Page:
"1927: The Diary of Myles Thomas"

                                                                                                                               Illustration by Robert Hunt

                                                                                                                               Illustration by Robert Hunt

This week ESPN began serializing my first novel, "1927: The Diary of Myles Thomas." 

Written in the form of a diary authored by a pitcher on the fabled 1927 "Murderers' Row" New York Yankees, 1927: The Diary of Myles Thomas explores the real-life nexus between baseball, jazz, and the criminal underworld that existed at the height of the Roaring Twenties, and details the social and sexual insanity brought on by Prohibition.

The novel—and accompanying online presentation, featuring stunning photos and original artwork—chronicles the lives and adventures of Jazz Age entertainers and musicians, baseball immortals, bootleggers, gamblers, murderers, and Wall Street swindlers. Babe Ruth, Lou Gehrig, Al Capone, Arnold Rothstein, Louis Armstrong, Bix Beiderbecke, Artie Shaw and Barbara Stanwyck, all come together in Myles Thomas's intimate exploration of youth, greatness, morality, race, sex, and the meaning of heroes.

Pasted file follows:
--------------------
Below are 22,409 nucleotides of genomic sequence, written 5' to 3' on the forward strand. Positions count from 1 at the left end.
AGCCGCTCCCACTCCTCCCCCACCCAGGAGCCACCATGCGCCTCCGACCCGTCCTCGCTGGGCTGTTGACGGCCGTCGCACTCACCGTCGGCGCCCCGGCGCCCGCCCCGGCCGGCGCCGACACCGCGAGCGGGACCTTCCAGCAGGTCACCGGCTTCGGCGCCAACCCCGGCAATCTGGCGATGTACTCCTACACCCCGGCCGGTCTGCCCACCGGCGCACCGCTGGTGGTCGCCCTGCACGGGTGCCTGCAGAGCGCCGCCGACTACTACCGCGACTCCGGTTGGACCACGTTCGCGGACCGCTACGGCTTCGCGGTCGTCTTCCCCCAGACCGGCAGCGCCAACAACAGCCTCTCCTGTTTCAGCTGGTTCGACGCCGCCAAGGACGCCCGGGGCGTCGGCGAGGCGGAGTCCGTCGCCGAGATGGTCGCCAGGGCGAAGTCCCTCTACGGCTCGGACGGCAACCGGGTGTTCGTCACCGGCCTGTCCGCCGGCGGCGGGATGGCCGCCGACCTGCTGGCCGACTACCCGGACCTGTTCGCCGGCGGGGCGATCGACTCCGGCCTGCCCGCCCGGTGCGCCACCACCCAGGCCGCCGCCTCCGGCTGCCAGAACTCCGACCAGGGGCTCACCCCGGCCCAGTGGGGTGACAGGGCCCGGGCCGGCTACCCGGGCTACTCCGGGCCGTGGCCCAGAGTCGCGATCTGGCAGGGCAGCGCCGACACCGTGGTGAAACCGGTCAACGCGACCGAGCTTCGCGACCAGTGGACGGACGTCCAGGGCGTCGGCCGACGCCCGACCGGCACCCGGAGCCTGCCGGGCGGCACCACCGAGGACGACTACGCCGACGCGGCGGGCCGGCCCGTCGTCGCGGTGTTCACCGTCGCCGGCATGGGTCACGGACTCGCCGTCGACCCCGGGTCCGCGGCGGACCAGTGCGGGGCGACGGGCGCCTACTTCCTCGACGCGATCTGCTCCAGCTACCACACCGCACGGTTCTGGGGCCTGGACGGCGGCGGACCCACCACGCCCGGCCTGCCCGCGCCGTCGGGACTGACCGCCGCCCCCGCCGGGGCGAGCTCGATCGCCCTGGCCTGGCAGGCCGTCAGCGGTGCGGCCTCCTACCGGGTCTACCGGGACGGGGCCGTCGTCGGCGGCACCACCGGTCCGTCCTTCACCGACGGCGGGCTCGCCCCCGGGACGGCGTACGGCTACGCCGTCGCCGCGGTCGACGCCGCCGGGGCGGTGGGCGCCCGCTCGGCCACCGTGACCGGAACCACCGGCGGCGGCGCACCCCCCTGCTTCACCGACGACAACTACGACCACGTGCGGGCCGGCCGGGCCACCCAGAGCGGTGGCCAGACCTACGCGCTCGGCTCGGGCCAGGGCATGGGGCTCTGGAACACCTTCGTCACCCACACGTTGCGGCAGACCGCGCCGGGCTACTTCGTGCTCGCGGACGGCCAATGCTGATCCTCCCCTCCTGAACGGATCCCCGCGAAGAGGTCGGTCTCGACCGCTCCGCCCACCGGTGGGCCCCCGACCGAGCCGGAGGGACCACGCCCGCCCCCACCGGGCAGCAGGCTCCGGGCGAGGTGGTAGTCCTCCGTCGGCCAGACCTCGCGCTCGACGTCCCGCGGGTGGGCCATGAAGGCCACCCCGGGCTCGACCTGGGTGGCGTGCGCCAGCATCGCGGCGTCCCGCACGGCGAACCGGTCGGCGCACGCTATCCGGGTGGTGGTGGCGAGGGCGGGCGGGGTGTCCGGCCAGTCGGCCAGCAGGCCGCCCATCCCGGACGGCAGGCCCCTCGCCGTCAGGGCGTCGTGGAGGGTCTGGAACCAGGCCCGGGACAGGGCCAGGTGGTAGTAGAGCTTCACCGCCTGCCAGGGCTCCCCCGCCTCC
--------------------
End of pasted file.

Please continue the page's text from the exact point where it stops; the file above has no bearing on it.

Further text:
“1927: The Diary of Myles Thomas” can be experienced at ESPN.com/1927.


A New Genre In Storytelling: 

Real-Time Historical Fiction

The diary and related content are being published along the same timeline in which the real-life events depicted in the novel actually occurred. This includes more than 3,000 Tweets, including hundreds with links to the original newspaper articles. 

For example:

  • Charles Lindbergh lands in Paris on May 21, 1927 at 5:22 p.m., New York time.
  • Myles Thomas will send out a tweet on May 21, 2016 at 5:22 p.m. that contains a link to the original 1927 New York Times article about Lindbergh’s landing. 

Myles's diary entries will also be posted along the same historical timeline; his first entry,    "The Fire Party," was posted this past Monday at 7:00 AM.

                                                                                                                             Illustration by Rodolfo Reyes

                                                                                                                             Illustration by Rodolfo Reyes